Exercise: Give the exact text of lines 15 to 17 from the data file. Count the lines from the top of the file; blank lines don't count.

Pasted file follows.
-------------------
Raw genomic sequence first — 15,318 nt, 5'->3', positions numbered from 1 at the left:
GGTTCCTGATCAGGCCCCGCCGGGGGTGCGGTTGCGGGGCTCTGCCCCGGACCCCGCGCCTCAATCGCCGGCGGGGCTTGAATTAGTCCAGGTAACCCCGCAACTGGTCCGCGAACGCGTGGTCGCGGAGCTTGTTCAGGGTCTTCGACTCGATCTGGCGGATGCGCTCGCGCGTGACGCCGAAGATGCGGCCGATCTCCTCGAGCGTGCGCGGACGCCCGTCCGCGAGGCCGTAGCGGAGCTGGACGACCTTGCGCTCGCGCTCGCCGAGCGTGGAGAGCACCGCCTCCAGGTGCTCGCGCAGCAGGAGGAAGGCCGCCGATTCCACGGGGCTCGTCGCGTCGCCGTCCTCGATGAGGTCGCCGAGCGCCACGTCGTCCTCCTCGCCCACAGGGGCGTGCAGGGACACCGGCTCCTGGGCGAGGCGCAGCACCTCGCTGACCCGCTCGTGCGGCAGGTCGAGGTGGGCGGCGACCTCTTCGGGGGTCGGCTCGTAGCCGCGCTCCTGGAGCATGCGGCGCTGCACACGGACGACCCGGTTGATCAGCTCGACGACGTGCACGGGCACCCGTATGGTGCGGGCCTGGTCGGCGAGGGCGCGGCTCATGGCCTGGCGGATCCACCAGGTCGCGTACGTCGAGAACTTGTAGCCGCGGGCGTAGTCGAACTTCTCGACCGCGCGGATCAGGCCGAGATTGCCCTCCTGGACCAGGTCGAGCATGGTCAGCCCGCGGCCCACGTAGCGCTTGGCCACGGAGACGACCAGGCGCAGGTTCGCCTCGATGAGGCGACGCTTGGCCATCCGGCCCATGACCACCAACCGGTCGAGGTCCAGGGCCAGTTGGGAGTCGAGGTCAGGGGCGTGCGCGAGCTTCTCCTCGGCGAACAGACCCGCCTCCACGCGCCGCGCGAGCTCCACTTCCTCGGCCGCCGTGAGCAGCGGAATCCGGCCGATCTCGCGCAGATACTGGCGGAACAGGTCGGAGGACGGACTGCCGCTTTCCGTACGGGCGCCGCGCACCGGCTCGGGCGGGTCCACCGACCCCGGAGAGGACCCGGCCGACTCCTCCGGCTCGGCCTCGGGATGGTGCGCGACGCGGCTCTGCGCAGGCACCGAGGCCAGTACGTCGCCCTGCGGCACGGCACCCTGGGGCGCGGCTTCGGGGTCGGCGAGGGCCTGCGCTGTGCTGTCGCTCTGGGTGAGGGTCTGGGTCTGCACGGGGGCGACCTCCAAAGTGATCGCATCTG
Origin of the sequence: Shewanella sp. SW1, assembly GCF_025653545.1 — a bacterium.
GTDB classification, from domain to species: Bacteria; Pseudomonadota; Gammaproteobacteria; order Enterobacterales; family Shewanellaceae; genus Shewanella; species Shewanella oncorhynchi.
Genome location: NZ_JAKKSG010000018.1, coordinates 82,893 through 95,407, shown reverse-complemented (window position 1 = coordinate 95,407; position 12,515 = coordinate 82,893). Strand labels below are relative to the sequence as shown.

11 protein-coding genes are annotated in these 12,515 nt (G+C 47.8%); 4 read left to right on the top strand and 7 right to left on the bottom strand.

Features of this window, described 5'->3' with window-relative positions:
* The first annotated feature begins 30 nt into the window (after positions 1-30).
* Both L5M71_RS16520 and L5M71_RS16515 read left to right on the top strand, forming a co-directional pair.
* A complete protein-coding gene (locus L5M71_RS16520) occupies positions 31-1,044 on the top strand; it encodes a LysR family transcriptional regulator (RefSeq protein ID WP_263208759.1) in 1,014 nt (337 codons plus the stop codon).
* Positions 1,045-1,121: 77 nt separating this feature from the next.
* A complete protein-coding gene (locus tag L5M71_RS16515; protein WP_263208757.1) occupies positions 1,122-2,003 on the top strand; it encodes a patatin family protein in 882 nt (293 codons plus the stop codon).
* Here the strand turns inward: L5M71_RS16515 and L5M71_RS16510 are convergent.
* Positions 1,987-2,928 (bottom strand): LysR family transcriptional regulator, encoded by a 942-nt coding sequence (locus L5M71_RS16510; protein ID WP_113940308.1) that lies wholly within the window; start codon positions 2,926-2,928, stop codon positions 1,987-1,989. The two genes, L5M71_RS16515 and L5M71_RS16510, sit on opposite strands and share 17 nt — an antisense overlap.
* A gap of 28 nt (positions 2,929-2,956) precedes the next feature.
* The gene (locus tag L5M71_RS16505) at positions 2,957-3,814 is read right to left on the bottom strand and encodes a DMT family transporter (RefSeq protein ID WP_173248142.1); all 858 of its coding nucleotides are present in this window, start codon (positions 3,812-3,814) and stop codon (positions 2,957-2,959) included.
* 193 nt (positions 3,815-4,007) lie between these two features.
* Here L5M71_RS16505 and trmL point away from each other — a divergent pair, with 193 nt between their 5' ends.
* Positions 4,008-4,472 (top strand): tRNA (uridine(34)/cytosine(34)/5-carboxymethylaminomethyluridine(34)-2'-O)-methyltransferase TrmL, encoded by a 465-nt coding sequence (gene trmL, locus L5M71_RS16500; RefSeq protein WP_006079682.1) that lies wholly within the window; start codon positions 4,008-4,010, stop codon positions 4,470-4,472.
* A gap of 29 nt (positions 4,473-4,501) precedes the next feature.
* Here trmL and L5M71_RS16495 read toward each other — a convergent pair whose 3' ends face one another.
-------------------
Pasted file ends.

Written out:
* A gap of 28 nt (positions 2,929-2,956) precedes the next feature.
* The gene (locus tag L5M71_RS16505) at positions 2,957-3,814 is read right to left on the bottom strand and encodes a DMT family transporter (RefSeq protein ID WP_173248142.1); all 858 of its coding nucleotides are present in this window, start codon (positions 3,812-3,814) and stop codon (positions 2,957-2,959) included.
* 193 nt (positions 3,815-4,007) lie between these two features.